Critical Damage dealt from a medium sized weapon would potentially range from 6 to 16 points of damage.
Critical Damage dealt from a large sized weapon would potentially range from 7 to 24 points of damage.
Damage is adjusted by Strength and BDB once all dice have been rolled.
Optional Rule: Treat Critical Damage dice rolls as open ended, so anytime a 4 is rolled, that dice is rolled again and added to the total damage.
I believe handling Critical Damage in this fashion eliminates much of the unwieldiness found in the rules presented before. It also addresses the higher potential for 1d4 damage weapons to land Critical Damage rolls, since all damage is now based on an Xd4 standard. And finally, it allows me to assign the d4 a specific "something special" in the rules, which is a goal I have for each dice used in the game.
Now I put this out there for you guys to look over, and tell me what you think. I have not playtested these rules as of yet, but I believe they are going to work just fine once in play.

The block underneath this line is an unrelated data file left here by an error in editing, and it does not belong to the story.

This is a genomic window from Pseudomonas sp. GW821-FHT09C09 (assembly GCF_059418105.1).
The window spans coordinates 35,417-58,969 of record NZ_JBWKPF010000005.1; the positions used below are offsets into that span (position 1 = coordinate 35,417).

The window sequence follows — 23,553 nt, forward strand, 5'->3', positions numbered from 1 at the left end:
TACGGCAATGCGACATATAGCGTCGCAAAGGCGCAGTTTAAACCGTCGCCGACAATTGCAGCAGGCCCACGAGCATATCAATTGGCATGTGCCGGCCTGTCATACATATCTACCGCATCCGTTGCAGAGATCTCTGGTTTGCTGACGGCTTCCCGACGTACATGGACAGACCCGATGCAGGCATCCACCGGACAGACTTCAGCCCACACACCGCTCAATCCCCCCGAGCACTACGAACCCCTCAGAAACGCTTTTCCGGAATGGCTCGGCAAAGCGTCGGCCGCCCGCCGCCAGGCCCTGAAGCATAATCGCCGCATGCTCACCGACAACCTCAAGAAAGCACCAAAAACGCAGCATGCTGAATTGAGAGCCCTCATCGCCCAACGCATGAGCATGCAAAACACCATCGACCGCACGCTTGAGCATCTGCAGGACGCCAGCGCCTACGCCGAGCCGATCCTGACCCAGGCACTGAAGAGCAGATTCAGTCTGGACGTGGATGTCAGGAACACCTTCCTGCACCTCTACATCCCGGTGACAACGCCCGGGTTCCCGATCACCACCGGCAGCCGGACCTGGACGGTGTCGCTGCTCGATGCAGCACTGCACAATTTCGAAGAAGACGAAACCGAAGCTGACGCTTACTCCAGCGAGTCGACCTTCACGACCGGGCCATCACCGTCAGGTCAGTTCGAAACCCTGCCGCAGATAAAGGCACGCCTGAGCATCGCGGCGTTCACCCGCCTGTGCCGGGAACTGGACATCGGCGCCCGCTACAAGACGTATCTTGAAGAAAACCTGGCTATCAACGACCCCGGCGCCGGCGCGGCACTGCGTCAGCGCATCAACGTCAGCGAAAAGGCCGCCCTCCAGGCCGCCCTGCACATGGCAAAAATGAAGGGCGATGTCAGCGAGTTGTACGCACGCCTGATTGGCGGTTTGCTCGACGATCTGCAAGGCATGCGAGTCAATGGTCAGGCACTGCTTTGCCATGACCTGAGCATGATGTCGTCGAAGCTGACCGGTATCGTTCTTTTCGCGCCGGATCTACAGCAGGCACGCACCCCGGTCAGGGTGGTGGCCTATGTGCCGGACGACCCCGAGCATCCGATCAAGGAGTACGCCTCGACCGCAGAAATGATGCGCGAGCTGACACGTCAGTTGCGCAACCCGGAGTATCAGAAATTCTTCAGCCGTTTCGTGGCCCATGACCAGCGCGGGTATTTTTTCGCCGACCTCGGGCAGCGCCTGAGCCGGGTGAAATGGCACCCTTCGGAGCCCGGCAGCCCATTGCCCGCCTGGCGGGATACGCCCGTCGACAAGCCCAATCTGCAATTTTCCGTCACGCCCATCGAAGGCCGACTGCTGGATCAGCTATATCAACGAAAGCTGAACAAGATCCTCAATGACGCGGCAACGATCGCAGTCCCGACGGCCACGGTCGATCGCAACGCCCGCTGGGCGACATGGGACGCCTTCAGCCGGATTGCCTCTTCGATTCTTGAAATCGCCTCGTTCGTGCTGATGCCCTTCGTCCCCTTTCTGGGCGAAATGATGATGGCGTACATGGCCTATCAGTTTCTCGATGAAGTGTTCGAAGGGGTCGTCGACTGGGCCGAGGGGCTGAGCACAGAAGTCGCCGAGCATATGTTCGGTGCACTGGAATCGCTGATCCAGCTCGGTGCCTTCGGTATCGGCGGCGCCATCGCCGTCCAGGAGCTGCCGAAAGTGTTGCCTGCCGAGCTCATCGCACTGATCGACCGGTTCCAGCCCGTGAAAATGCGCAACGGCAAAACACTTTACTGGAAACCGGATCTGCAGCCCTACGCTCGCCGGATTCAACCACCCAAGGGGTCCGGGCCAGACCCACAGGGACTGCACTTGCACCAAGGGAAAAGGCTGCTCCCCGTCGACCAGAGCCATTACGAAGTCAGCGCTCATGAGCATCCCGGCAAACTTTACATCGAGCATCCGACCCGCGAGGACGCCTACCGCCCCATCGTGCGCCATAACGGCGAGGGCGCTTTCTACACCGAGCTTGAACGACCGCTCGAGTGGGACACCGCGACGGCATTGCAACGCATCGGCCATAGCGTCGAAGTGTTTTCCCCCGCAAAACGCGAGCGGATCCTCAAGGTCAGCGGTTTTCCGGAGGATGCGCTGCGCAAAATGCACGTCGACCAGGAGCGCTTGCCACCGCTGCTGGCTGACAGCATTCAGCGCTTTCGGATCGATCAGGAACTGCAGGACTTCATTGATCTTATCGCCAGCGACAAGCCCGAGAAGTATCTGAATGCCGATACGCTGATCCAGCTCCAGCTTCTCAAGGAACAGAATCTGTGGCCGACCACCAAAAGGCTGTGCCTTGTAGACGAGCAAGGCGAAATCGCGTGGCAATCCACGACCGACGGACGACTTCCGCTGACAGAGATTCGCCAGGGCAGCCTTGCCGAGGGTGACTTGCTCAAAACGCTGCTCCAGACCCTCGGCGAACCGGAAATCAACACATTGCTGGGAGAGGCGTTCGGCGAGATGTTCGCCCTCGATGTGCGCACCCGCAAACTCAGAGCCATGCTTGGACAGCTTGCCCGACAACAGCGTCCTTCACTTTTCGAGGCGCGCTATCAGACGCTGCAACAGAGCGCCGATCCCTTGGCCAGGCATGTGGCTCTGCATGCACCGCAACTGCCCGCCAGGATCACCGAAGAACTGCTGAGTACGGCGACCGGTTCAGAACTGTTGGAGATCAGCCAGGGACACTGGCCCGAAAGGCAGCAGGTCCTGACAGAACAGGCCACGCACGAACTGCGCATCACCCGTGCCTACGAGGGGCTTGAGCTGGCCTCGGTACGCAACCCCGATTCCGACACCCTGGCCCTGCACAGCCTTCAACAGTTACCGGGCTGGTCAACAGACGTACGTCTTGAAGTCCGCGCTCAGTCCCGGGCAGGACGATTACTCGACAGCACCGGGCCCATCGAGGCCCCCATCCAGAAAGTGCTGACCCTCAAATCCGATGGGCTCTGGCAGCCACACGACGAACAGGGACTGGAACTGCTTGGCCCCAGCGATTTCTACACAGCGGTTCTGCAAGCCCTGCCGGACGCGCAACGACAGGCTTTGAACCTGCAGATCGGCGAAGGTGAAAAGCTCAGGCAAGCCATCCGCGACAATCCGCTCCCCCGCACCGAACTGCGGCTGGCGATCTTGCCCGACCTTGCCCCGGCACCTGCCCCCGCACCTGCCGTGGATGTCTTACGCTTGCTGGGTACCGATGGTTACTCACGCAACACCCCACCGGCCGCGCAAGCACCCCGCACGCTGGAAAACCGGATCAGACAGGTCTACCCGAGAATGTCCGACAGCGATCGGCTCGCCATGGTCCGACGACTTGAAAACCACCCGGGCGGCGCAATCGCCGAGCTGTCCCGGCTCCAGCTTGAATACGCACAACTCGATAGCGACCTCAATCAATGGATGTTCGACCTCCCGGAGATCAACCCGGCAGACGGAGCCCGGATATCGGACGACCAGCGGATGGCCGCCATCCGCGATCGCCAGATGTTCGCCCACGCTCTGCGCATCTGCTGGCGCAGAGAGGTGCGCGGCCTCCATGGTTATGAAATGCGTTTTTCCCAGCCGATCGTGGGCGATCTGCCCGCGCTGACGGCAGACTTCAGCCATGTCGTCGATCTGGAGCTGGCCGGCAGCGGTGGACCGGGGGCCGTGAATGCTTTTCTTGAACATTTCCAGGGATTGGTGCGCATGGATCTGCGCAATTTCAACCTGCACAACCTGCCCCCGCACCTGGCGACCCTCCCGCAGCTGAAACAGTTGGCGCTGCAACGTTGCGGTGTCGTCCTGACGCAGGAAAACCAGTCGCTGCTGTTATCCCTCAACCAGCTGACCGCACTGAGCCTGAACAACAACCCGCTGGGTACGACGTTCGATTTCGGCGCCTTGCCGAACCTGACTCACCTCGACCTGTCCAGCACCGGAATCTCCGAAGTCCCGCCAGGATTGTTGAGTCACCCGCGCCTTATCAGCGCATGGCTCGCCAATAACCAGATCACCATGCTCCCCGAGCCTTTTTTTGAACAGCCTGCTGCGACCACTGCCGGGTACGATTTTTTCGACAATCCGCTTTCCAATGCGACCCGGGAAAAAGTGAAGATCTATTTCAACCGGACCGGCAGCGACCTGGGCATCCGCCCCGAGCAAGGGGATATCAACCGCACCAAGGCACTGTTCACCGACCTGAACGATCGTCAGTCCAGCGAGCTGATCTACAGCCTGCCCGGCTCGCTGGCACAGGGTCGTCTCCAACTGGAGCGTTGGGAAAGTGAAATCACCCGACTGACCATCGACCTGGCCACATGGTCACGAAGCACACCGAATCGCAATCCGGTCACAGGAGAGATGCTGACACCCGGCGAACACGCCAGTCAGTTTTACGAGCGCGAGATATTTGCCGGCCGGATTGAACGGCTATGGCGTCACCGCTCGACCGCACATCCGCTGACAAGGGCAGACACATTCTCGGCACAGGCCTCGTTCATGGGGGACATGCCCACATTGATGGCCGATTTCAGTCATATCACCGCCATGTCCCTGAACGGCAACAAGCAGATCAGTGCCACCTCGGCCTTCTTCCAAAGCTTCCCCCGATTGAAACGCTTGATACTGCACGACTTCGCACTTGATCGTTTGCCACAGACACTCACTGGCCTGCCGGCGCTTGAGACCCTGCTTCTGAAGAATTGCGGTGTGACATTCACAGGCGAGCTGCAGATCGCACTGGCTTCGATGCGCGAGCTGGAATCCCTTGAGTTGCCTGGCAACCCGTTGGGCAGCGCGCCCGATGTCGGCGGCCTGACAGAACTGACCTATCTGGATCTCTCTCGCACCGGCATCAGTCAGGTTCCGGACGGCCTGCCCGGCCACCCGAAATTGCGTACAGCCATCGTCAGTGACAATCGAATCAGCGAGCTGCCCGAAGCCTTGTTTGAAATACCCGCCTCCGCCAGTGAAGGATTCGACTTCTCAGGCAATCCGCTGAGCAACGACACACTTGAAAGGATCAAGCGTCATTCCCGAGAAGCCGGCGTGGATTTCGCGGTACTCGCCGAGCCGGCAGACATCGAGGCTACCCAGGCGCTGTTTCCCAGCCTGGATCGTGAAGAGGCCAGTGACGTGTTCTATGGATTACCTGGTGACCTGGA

Lovecraft encouraged other writers to add to his so called Cthulhu Mythos as they saw fit. And many, many writers have done just that. For better, or for worse. If you have read as many of these stories as I have over the years, it becomes overwhelmingly obvious that the variances in the way the Mythos is approached is staggering. The beauty of Lovecraft's shared world is that there doesn't seem to be any limit in the way it can be molded and applied to new concepts. Sounds like what is happening in the old-school renaissance, doesn't it?
I guess that is what attracts me to both the OSR and the Cthulhu Mythos. The do-it-yourself attitude is encouraged in both circles, and there will always be those who are willing to do just that. And the sky is the limit for what is possible for both. When reading one of Lovecraft's Mythos stories it is easy to get swept up in the whole thing and want to jump in there and add to it somehow. Same goes for Dungeons & Dragons. We have all had dreams of writing the next big module or campaign setting, or better yet, work for TSR and get paid to create games. The important thing is that both D&D and the Cthulhu Mythos inspire us to dream.